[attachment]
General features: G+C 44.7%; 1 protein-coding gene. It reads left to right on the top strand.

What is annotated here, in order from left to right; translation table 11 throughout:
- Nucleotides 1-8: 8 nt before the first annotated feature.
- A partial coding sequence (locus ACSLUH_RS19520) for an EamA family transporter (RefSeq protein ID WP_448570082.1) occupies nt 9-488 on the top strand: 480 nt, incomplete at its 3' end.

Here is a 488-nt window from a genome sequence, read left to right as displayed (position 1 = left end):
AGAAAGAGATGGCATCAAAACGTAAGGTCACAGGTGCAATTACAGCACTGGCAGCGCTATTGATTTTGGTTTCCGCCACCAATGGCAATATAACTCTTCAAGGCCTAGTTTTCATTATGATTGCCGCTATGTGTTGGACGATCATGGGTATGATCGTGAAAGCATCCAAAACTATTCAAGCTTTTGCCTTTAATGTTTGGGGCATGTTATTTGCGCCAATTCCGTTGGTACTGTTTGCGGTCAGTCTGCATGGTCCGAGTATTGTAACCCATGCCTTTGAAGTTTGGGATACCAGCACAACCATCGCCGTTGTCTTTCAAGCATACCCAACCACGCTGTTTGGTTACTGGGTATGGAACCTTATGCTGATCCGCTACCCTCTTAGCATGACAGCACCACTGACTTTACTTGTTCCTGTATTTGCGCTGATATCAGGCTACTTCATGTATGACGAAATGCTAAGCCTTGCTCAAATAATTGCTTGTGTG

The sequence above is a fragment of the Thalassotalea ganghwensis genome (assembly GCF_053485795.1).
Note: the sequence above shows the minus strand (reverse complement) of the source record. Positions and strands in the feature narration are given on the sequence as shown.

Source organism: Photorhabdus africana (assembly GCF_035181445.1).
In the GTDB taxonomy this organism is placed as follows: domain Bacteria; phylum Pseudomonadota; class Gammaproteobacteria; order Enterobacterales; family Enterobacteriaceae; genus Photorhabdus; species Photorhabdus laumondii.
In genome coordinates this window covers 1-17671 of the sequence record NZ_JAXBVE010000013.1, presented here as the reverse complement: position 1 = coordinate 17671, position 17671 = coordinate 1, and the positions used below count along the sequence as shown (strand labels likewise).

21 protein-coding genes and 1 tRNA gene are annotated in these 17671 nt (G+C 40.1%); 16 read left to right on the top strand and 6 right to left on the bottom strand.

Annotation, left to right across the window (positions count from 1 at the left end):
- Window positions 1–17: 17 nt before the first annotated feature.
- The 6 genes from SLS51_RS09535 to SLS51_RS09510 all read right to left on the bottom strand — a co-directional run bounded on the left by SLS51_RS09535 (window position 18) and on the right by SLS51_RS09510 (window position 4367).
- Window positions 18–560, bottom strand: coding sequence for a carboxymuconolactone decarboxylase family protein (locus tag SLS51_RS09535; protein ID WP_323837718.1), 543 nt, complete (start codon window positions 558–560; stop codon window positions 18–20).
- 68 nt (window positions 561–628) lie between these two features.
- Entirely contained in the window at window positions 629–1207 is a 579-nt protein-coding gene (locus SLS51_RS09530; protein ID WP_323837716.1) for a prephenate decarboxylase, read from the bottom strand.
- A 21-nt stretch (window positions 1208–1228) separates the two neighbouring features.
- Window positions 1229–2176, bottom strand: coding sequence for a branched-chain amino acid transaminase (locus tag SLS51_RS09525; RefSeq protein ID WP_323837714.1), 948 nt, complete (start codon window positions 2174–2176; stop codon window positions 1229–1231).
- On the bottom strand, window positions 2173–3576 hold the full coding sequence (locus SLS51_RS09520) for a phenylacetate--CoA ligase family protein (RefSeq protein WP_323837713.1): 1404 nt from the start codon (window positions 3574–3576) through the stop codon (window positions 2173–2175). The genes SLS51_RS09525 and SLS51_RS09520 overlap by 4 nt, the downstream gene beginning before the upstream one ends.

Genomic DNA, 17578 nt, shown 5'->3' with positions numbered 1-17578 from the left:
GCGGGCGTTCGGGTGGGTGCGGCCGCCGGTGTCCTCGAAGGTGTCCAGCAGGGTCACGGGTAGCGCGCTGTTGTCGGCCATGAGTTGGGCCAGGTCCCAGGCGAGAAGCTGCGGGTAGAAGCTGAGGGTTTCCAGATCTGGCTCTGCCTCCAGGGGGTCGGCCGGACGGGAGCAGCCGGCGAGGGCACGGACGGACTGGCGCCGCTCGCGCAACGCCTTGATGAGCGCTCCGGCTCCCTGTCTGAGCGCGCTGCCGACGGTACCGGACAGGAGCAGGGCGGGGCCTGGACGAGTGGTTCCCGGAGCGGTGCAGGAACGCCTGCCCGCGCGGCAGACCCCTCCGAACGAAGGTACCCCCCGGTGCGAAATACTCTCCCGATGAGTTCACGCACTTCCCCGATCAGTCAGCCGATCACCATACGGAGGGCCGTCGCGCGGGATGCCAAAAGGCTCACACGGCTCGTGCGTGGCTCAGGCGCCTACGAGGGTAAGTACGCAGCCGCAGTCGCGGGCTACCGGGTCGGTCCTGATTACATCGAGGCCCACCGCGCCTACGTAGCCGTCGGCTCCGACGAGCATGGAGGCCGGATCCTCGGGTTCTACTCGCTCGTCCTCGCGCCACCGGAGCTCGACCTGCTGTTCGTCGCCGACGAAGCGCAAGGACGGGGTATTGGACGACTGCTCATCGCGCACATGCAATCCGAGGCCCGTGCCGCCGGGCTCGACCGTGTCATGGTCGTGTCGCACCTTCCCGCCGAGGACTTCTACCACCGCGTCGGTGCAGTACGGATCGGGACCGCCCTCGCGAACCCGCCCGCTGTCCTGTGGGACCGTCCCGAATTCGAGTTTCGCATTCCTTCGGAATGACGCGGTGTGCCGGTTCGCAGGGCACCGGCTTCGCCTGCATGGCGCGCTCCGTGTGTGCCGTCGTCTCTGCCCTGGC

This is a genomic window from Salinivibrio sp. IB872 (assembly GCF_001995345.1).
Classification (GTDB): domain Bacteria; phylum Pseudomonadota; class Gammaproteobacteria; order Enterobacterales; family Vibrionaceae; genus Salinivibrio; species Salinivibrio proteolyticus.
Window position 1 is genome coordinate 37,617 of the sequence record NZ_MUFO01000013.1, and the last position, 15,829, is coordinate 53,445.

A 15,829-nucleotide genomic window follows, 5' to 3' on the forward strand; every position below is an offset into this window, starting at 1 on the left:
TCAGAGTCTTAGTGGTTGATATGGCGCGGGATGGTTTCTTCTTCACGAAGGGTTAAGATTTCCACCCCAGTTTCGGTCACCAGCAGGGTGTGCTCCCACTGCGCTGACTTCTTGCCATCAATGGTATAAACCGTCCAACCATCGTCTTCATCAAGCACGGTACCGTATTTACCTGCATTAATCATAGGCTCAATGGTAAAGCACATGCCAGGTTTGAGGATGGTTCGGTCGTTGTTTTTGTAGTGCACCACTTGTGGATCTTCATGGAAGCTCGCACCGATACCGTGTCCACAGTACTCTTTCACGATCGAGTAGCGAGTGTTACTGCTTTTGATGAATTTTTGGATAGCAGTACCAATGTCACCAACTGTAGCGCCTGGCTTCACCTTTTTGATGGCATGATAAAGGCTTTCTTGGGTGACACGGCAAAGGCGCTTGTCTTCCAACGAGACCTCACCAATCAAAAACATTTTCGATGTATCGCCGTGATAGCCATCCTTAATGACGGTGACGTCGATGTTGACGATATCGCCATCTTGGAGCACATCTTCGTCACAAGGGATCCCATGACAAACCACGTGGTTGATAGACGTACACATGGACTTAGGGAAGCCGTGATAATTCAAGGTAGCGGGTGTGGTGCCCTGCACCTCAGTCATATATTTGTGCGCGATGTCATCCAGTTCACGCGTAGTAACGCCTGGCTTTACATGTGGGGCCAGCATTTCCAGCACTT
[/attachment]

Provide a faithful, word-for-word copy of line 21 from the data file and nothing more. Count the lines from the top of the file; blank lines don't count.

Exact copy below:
- On the bottom strand, window positions 2173–3576 hold the full coding sequence (locus SLS51_RS09520) for a phenylacetate--CoA ligase family protein (RefSeq protein WP_323837713.1): 1404 nt from the start codon (window positions 3574–3576) through the stop codon (window positions 2173–2175). The genes SLS51_RS09525 and SLS51_RS09520 overlap by 4 nt, the downstream gene beginning before the upstream one ends.